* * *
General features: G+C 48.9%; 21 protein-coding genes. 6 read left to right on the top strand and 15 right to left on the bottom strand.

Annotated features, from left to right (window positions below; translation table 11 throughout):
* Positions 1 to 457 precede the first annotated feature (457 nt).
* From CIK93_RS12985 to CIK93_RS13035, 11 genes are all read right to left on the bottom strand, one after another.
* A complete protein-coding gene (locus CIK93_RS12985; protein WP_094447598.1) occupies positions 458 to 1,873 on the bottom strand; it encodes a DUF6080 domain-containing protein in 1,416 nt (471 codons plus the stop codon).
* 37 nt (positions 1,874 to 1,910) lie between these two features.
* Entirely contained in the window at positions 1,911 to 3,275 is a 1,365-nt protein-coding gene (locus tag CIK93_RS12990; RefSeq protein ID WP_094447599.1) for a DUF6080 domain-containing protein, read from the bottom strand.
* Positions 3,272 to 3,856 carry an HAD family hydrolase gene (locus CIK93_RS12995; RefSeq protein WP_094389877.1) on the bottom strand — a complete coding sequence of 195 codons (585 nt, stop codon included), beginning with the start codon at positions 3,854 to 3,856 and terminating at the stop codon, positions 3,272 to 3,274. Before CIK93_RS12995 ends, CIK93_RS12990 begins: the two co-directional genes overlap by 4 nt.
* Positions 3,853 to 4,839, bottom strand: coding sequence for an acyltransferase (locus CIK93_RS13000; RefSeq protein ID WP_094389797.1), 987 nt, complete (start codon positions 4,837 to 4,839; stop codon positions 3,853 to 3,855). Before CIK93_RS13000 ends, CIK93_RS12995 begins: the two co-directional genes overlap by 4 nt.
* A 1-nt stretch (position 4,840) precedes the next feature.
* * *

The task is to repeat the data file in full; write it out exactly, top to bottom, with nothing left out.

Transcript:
General features: G+C 48.9%; 21 protein-coding genes. 6 read left to right on the top strand and 15 right to left on the bottom strand.

Annotated features, from left to right (window positions below; translation table 11 throughout):
* Positions 1 to 457 precede the first annotated feature (457 nt).
* From CIK93_RS12985 to CIK93_RS13035, 11 genes are all read right to left on the bottom strand, one after another.
* A complete protein-coding gene (locus CIK93_RS12985; protein WP_094447598.1) occupies positions 458 to 1,873 on the bottom strand; it encodes a DUF6080 domain-containing protein in 1,416 nt (471 codons plus the stop codon).
* 37 nt (positions 1,874 to 1,910) lie between these two features.
* Entirely contained in the window at positions 1,911 to 3,275 is a 1,365-nt protein-coding gene (locus tag CIK93_RS12990; RefSeq protein ID WP_094447599.1) for a DUF6080 domain-containing protein, read from the bottom strand.
* Positions 3,272 to 3,856 carry an HAD family hydrolase gene (locus CIK93_RS12995; RefSeq protein WP_094389877.1) on the bottom strand — a complete coding sequence of 195 codons (585 nt, stop codon included), beginning with the start codon at positions 3,854 to 3,856 and terminating at the stop codon, positions 3,272 to 3,274. Before CIK93_RS12995 ends, CIK93_RS12990 begins: the two co-directional genes overlap by 4 nt.
* Positions 3,853 to 4,839, bottom strand: coding sequence for an acyltransferase (locus CIK93_RS13000; RefSeq protein ID WP_094389797.1), 987 nt, complete (start codon positions 4,837 to 4,839; stop codon positions 3,853 to 3,855). Before CIK93_RS13000 ends, CIK93_RS12995 begins: the two co-directional genes overlap by 4 nt.
* A 1-nt stretch (position 4,840) precedes the next feature.